In this fortnight's show Jack Kelly moves into documentary parody featuring a cast that includes his mum, Aimee Cooper goes the classic route of addressing you directly through the camera as a member of her fitness group (complete with green screen background), Marty Gleeson present the third episode of her ongoing one woman sitcom, Zachary Slater goes mad with Powerpoint, Tom Short and his partner Rhiannon are up to episode thirty two thousand of their travel and lifestyle mocumentary and Gaz Smith produces an entire noir pastiche with the aforementioned blooper reel. This leaves just myself powered by green screen and some, occasionally awkward, dubbing + a straight to camera song by Mark Rodrigues that in this new context actually looks like a deliberate act of indie-inspired minimalism right down to the point that he leans forward to turn off the camera at the end.

Regarding the rights and wrongs of this new normal I'd conclude that no-one knows right now. High production values often make for better viewing but conversely they can delay getting an idea out quick enough for it to be relevent. From my own experience it's quite apparent how little content is going out that is based on current events - beyond a general nod towards Covid-19. When you spend time and effort on something you want it to last so a joke about a dodgy quote from a politician or commentary on a soon forgotten event seems like a waste of time. Perhaps it's just best left to Have I Got News for You and its awkward no-audience atmosphere for the while. Then again, maybe someone will come up with something that works. At the moment there are a lot of unknowns and its actually quite exciting to be observing and being a part of it.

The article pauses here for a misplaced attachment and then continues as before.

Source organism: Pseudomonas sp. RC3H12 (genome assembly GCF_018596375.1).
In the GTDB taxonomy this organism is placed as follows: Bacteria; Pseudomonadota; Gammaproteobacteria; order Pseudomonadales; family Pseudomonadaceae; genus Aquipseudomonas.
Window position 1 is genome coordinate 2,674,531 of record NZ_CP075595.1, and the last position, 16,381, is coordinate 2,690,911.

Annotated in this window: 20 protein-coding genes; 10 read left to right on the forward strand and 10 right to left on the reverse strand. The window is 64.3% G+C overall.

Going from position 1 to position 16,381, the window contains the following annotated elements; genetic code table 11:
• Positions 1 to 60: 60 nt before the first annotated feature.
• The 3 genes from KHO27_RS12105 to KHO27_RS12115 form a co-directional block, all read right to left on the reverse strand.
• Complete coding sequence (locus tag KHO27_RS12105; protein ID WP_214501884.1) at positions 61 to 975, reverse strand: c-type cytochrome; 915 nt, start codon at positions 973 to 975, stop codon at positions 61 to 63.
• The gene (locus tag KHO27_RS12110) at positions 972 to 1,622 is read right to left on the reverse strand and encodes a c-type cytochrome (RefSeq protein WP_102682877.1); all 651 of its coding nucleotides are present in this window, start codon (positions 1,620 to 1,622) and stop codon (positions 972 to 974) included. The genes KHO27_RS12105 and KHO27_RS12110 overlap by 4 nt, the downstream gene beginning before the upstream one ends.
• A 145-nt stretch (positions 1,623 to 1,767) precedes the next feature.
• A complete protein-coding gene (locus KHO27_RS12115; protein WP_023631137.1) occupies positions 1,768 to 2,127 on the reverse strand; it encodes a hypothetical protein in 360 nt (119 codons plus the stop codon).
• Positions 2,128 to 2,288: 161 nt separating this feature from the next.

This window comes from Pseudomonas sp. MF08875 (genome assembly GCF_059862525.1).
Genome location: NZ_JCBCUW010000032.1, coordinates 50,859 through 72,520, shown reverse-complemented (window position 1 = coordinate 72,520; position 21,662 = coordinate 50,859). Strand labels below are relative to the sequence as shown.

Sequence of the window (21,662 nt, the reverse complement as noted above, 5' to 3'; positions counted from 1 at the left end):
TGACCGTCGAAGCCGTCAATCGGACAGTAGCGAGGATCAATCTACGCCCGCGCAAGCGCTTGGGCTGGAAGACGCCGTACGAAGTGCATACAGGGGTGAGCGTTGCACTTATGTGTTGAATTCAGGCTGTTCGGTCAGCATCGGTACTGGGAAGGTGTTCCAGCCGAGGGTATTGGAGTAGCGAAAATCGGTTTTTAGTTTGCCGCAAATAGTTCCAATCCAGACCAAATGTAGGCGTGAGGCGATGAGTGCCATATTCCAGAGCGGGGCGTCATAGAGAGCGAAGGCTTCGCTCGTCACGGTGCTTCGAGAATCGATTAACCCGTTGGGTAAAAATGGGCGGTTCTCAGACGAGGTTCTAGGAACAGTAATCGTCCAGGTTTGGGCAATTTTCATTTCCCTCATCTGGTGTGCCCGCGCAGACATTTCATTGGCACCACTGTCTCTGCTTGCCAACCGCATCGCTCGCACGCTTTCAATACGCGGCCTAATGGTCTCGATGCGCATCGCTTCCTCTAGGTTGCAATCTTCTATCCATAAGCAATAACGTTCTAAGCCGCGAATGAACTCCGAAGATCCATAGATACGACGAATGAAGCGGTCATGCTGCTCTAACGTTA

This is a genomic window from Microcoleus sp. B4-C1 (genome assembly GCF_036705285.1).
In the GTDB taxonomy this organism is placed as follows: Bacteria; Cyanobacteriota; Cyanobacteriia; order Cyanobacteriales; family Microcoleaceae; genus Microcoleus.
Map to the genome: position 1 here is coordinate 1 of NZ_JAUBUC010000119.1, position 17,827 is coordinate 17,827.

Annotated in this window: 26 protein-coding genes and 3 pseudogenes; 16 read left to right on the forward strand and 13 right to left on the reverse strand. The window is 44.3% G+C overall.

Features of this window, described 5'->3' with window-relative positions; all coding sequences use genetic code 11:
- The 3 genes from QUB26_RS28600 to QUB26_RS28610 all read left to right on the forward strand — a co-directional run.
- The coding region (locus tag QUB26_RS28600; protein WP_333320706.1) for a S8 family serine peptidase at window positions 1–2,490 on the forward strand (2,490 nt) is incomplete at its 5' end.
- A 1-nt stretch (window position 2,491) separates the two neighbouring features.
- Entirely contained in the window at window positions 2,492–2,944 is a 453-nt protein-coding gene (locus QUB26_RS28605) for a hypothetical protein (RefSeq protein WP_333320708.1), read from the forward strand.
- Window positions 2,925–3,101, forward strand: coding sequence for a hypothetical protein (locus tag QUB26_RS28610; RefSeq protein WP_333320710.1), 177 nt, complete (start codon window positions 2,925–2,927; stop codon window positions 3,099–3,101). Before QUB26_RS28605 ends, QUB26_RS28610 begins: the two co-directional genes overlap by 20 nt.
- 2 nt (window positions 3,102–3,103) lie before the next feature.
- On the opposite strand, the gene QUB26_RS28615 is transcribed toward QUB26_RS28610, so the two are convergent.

Tuesday, 19 May 2020

Comedy Competitions and Furloughed Festivals

As the lockdown continues the festivals continue to fall. Though already a foregone conclusion, the loss of Edinburgh this year was further confirmed by email last week with Edfringe requesting bank details to send refunds to. The chances of a "mini-Edinburgh" also currently look slimmer than the regulation 2 metres social distance that would be required for anything to go ahead.

My own Glossop Festival, scheduled for mid-July, is also now looking very unlikely and I'm looking at alternatives ranging from postponement to the Autumn to re-running the whole thing next July and pretending 2020 simply didn't happen. Fortunately, very little money had been spent on this before the lockdown came in and I'm glad to say I don't have 5,000 festival programmes currently sitting under the stairs.

I did potentially have 5,000+ flyers for our 2019 Edinburgh show destined for that position last summer when I found they'd printed double the amount I'd requested but fortunately they were delivered to the venue and the city has a very good recycling system.

Do we even really need flyers anymore given the use of apps and websites though? Something to think about.

Anyway, one festival that did go ahead (sort of) was the West Didsbury Comedy Festival. This boutique event has been broadcasting panel games and a limited number of full length shows in place of the originally envisaged physical experience. They were also halfway through their new act competition heats when everyone was told to stop going out.